Skip to main content

President Obama Blasts Ronald Reagan Over Beirut Barracks Bombing

That felt good, didn't it?

If there's anything that annoys liberals more than the constant derpy comparisons of Barack Obama to Ronald Reagan, it is President Obama's (and before that, Senator Obama's) constant stream of praise for Saint Ronnie. You know what I'm talking about, shit like this:

Yes, we can... throw up a little.

We've all probably believed/wished that this was just some shit Obama had to say to get "Reagan (White) Democrats" to vote for him, and in a New York Times article this past weekend, that cherished hope was confirmed. According to New York Times White House correspondent Peter Baker, the President let Reagan have it while meeting with guests before his big speech last Tuesday:

At one point, Mr. Obama noted acidly that President Ronald Reagan sent Marines to Lebanon only to have hundreds of them killed in a terrorist attack because of terrible planning, and then withdrew the remaining ones, leaving behind a civil war that lasted years. But Reagan, he noted, is hailed as a titan striding the earth.

And, AND, he refused to call it an act of terror!

The rest of the article is chock-full of unguarded commentary by the commander-in-chief, including the advice he would have given to ISIS on an effective alternative to beheading, all of it based on this rather convoluted bit of attribution:

The president invited a group of foreign policy experts and former government officials to dinner on Monday, and a separate group of columnists and magazine writers for a discussion on Wednesday afternoon. Although three New York Times columnists and an editorial writer were among those invited to the second session, this account is drawn from people unaffiliated with The Times, some of whom insisted on anonymity because they were not supposed to share details of the conversations.

This is not to say that the account is unreliable, it is pretty well-sourced, or that the president necessarily expected his comments to remain private, since many of the guests were  not journalists, including former Bush administration officials. But it is a strange and murky way to skirt off-the-record rules, a practice that has become more and more common. A news outlet attends an off-the-record session, and then another journalist leaks to that outlet anonymously, and the letter of the agreement is honored.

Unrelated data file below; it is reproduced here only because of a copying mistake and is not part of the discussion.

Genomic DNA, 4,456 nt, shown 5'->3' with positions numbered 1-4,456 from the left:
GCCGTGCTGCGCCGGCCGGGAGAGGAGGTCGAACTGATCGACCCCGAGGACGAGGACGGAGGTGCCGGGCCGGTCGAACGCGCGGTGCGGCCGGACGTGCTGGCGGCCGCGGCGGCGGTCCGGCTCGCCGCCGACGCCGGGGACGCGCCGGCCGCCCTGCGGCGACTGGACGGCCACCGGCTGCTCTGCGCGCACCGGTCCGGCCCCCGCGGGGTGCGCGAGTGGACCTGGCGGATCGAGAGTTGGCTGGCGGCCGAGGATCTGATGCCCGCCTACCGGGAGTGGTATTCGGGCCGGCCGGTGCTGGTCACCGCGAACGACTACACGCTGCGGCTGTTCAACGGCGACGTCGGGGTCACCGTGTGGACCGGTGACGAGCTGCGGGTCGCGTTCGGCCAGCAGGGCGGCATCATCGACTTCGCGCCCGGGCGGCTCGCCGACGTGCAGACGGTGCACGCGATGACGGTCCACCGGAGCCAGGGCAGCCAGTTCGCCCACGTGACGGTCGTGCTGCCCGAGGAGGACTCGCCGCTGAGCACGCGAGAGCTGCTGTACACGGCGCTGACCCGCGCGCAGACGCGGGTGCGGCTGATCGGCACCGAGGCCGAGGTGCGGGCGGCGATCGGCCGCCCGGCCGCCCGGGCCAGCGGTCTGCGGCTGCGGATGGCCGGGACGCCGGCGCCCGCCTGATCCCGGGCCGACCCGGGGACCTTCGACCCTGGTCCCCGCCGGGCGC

Unlike some blind-quote-heavy content, though, Baker's piece has great news value, even aside from the awesome Reagan slam. In among the surprisingly candid assessments of his critics, and of the politics of the ISIS crisis, the president also revealed his thinking on attacking Syrian government targets:

He made clear the intricacy of the situation, though, as he contemplated the possibility that Mr. Assad might order his forces to fire at American planes entering Syrian airspace. If he dared to do that, Mr. Obama said he would order American forces to wipe out Syria’s air defense system, which he noted would be easier than striking ISIS because its locations are better known. He went on to say that such an action by Mr. Assad would lead to his overthrow, according to one account.

It was a revelation that White House Press Secretary Josh Earnest would only obliquely confirm this week, and a window into the power this president feels, as well as how he intends to wield it. In his speech later that night, the president would announce a shift from defense to offense, but the administration has been pounding offensive pegs into defensive holes for weeks, and will continue to fit everything it can under the wide umbrella of the president's war powers.